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Trademarks @ Virtual Legal

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You come up with great ideas, so it’s important to protect them. Trademarking your business name, product name, tagline or logo is important as they are some of your most valuable business assets. The process takes around 7 months, so the sooner you start, the closer you are to having your own registered intellectual property, and a more valuable business.

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Trademarks Pricing

Registering, transferring, licensing and selling trademarks.

No price for this service

All prices are GST exclusive. If you require any searches or other disbursements, we will advise and add these as necessary.
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Trademarks Frequently Asked Questions

Registering, transferring, licensing and selling trademarks.

We would look at section 44(4) of the Trade Marks Act 1995 to show “prior use” i.e. that you were using the marks before the person who registered the trademark; or section 44(3)(a) for “honest concurrent use” to show you both use the same marks at the same time without the intention of copying each other; or section 44(3)(b) if there were other circumstances i.e. if you have the other person’s permission or are a subsidiary or related company.
The following are likely to come up as a rejection in the examiner’s report: kind– including the name of the goods or services and any component which indicates the size or type of goods or service. For example, ‘sedan’ for cars. quality– laudatory words which are commonly used by traders to extol the virtues of their goods or services. For example, ‘superior’, ‘good’, ‘best’ and ‘number one’. quantity– indicating quantity, including reference to numerals, are needed to indicate volume, area, model or batch number, and would be unlikely to function as trademarks. For example, ‘25s’ for cigarettes. intended purpose– using words which describe the function of the goods or the result of a service are not capable of distinguishing. For example, ‘sticks to metal’ for glue; ‘roach-free’ for a pest control service. value– using words which emphasise the worth, importance or value of a product or service. For example, ‘worth their weight in gold’. time of production– trademarks which refer to a time frame when the goods were produced or when the services are to be available. For example, ‘ready in one hour’ for dry-cleaning services. geographic origin– geographical names can potentially be registered, but traders will generally not be able to obtain a monopoly on the name of a place or region with a reputation for the designated goods or services unless overwhelming evidence of use is provided. For example, ‘Hunter Valley’ for wines surnames– can be difficult to register depending on how common the surname is.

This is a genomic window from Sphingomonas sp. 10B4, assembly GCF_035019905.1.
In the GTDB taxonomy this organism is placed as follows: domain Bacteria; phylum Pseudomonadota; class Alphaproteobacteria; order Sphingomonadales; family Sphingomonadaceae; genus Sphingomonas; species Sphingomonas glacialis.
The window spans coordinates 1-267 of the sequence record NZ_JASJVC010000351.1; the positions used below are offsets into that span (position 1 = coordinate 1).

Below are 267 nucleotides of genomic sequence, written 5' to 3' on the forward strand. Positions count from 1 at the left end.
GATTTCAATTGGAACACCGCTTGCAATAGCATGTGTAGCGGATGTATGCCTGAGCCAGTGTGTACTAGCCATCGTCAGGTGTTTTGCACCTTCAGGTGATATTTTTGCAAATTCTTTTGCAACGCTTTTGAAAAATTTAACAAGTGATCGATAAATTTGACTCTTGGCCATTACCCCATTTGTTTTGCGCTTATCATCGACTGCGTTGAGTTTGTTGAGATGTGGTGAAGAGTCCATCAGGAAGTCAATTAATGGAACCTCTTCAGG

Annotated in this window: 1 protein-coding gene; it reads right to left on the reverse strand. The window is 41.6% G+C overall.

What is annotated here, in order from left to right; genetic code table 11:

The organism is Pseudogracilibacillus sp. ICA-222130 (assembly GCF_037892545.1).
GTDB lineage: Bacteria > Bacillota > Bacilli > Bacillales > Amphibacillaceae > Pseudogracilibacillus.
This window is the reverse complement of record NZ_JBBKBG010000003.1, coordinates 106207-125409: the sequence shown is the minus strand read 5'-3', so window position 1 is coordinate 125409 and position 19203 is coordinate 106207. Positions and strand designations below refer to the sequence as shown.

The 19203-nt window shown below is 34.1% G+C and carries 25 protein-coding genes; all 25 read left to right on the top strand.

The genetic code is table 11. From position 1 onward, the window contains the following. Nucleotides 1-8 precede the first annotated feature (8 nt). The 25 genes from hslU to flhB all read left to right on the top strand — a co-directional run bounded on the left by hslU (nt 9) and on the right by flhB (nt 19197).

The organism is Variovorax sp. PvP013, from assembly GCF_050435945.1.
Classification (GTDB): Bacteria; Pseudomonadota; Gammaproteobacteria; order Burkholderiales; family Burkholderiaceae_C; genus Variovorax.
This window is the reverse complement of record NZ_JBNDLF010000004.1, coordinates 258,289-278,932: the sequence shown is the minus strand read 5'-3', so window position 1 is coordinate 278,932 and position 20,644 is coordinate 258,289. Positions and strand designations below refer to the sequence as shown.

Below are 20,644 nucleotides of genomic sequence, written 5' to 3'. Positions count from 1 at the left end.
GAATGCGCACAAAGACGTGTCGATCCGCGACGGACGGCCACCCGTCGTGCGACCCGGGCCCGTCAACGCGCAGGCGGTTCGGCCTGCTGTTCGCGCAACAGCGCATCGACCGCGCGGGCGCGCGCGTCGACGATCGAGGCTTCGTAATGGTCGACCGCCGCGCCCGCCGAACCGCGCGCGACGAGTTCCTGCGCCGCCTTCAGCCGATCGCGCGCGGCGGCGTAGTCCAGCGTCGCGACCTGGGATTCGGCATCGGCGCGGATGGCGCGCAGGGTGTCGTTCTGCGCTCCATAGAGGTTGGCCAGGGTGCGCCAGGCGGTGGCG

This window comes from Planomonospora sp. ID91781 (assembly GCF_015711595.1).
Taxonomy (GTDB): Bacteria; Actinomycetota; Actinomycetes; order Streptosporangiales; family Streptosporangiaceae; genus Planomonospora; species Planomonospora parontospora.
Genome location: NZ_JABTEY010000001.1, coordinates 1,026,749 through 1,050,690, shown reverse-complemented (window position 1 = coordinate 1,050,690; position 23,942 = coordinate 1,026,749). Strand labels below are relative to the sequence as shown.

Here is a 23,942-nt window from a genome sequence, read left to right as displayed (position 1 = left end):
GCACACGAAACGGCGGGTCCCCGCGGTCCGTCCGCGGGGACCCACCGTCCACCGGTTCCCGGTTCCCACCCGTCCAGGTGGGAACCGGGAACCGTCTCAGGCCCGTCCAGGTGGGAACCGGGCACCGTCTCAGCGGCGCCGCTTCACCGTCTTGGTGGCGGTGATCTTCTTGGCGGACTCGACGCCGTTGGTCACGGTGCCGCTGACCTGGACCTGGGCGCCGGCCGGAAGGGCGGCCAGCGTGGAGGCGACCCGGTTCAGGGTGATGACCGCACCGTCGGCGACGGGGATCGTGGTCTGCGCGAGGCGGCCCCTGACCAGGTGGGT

The IP Australia examiner will consider whether the goods or services are similar by looking at: What the goods/services consist of The origin of the goods/service The purpose of the goods/service If the goods are usually made by one manufacturer If the services are usually provided by one and the same business or person If the goods are distributed by the same wholesale houses If the goods/services are provided form the same sources, during the same season, in the same area or district and to the same customers If the manufacturers, distributors or providers of the goods/services consider themselves to belong to the same trade. IP Australia have indicated that ‘metal blinds’ and ‘awnings’ fall into different classes but are considered to be similar goods. Same with ‘business management consulting’ and ‘financial management’ – different classes but considered similar services. Computers fall under goods and ‘computer programming’ falls under services, but is considered to belong to the same trade.
No unfortunately IP Australia does not refund the application fee and neither do we. There is no guarantee that we will be able to convince the examiner where you do not have sufficient evidence. However, we will work hard to get a positive outcome and will warn you of the potential issues where we think there may be a potential rejection. It sometimes depends on the examiner you get.
The shortest time frame is 7 months from the date of lodgement, however this time frame can be longer if the IPA trademark examiner requires extra evidence or raises issues, or an opposition is made by a third party.
Where the trademark is something that others are likely to desire to use in connection with their own goods or services, the trade mark application may be rejected unless you can overcome the examiner’s grounds for rejection by providing evidence of use.

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